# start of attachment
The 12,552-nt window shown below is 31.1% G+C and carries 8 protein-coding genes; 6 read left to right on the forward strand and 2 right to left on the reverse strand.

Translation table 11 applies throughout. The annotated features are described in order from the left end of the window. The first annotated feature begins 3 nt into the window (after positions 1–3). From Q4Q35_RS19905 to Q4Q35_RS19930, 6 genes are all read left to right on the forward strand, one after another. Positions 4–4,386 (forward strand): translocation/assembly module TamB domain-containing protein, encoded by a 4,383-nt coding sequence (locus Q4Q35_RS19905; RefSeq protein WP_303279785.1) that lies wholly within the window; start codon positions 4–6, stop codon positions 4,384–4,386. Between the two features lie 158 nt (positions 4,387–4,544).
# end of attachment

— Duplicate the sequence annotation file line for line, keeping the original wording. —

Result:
The 12,552-nt window shown below is 31.1% G+C and carries 8 protein-coding genes; 6 read left to right on the forward strand and 2 right to left on the reverse strand.

Translation table 11 applies throughout. The annotated features are described in order from the left end of the window. The first annotated feature begins 3 nt into the window (after positions 1–3). From Q4Q35_RS19905 to Q4Q35_RS19930, 6 genes are all read left to right on the forward strand, one after another. Positions 4–4,386 (forward strand): translocation/assembly module TamB domain-containing protein, encoded by a 4,383-nt coding sequence (locus Q4Q35_RS19905; RefSeq protein WP_303279785.1) that lies wholly within the window; start codon positions 4–6, stop codon positions 4,384–4,386. Between the two features lie 158 nt (positions 4,387–4,544).